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This article was published 5/8/2014 (901 days ago), so information in it may no longer be current.
A Winnipeg woman is dead following an accident involving a speedboat and a cabin cruiser near Detroit Sunday evening.
Sixty-eight-year-old Nancy Axford was killed when a Baja speedboat slammed into the side of a large Bayliner cabin cruiser in the south channel of the St. Clair River, which is just off of Harsen's Island near the international border between southern Ontario and Michigan.
'I spend all my time on the water and you just know when something is going to happen and sure enough, yet another idiot in a powerboat' -- Alan Block, who witnessed the crash
Axford was one of two people killed in the crash. A Michigan man, Robert Koontz, 57, was also pronounced dead at the scene. Axford's husband avoided injury. Three others on board suffered injuries, with one woman listed in critical condition Monday.
The fatal accident occurred at about 6:45 p.m. Sunday.
Alan Block was on the water and witnessed the crash. He said he knew something bad was going to happen when he saw the 10-metre Baja boat skipping off the wakes left by the 13-metre Bayliner and another similar-sized boat. "I spend all my time on the water and you just know when something is going to happen and sure enough, yet another idiot in a powerboat," said Block, a senior editor at the Sailing Anarchy website.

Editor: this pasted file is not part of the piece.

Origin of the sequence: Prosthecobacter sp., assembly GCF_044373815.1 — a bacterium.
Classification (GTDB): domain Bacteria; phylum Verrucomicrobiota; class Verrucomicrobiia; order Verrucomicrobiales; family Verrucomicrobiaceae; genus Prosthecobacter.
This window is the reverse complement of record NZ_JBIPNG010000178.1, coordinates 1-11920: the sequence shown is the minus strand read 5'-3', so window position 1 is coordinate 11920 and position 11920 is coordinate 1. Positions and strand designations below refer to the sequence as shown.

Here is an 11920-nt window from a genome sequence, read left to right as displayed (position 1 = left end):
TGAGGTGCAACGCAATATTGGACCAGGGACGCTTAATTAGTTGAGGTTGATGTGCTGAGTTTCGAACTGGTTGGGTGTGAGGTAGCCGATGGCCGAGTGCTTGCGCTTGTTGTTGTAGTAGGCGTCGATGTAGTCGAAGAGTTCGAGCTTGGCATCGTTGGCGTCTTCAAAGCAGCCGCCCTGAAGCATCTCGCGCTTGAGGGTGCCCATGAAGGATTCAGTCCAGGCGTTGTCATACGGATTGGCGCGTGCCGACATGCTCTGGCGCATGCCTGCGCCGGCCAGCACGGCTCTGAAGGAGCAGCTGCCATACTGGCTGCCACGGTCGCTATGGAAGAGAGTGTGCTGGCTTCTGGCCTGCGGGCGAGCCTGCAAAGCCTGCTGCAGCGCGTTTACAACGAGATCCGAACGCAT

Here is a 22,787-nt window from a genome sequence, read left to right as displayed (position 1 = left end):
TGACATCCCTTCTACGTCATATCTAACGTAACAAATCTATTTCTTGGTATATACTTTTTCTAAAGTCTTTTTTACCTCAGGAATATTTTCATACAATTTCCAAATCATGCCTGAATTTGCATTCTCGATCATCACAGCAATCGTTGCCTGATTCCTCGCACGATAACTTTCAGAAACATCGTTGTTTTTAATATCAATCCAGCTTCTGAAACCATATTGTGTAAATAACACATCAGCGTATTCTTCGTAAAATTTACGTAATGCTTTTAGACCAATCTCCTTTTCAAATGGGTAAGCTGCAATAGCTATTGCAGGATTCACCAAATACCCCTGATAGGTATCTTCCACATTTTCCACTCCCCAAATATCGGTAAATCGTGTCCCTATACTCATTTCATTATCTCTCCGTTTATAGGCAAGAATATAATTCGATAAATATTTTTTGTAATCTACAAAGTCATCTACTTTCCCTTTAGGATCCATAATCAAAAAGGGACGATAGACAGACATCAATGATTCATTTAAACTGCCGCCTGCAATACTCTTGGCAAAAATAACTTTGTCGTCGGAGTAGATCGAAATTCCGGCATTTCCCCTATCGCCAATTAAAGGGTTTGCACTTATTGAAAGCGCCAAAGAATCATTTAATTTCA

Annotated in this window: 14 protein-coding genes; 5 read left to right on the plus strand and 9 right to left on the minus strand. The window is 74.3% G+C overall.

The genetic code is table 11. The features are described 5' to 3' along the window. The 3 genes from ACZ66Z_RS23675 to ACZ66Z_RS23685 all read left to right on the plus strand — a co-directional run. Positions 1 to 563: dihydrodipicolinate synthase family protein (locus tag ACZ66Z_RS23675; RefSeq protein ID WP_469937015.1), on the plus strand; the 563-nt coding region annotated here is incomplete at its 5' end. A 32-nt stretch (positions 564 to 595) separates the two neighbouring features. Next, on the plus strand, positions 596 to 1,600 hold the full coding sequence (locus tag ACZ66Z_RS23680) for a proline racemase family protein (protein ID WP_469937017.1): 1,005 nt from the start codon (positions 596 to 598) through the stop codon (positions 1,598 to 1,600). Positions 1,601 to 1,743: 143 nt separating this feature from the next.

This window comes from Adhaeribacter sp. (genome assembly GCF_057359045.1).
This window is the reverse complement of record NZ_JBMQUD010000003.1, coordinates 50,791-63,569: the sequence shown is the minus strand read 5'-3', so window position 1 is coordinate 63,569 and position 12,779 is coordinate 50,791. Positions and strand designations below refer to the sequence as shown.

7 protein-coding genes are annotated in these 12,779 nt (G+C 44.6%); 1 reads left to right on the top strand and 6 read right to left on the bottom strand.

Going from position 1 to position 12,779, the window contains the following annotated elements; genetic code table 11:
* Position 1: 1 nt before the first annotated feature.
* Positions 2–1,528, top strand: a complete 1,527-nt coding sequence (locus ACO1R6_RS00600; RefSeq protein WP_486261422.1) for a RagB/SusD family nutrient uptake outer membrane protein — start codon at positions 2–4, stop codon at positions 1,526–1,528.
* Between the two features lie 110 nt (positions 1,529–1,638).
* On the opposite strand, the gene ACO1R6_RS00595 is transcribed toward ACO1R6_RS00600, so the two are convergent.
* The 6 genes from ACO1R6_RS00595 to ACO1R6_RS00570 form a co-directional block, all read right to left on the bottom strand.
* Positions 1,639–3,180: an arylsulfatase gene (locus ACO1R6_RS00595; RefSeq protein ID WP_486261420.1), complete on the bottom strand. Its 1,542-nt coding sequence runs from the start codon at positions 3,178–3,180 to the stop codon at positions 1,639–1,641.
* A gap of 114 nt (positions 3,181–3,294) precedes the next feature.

Block described the Baja travelling about 80 to 90 kilometres per hour at the time of the accident. The south channel of the St. Clair River is about 500 metres wide, so there was plenty of room for the speedboat to navigate past the Bayliner, but not at that speed.
Once the driver of the Baja started bouncing off the waves, he had already lost control.
"When a little boat hits a big wake, you're along for the ride," Block said. "You're basically flying through the air at that point and you can't steer the boat."
Block said it was a gorgeous day to be on the water -- sunshine, light breeze -- and many were out enjoying the late afternoon/early evening conditions. He said the people on the cabin cruiser had no idea the Baja was approaching until it was too late.
"I don't think they had any idea what was coming their way," Block said. "No idea. They were just minding their own business, probably just chatting and looking ahead.
"They wouldn't have been able to do anything (if they saw it) anyway."
Sgt. Tim Donnellon, a spokesman for the St. Clair County Sheriff's office, said it looked as if the Baja became airborne and crashed into the port (left) side of the Bayliner. The impact smashed the flying bridge off its supports and hurled the three people on the bridge into the water.
The three people on the main deck -- Axford, Koontz and his wife -- were killed or seriously injured.
"It hit the cruiser port side, almost through the boat to the starboard side," Donnellon said Tuesday. "The Baja hit the other side and then slid back out the port side back into the water."
A 32-year-old man from nearby Chesterfield Township in Michigan was arrested on alcohol-related charges. Donnellon said the man was released pending the results of the blood work he submitted following the crash.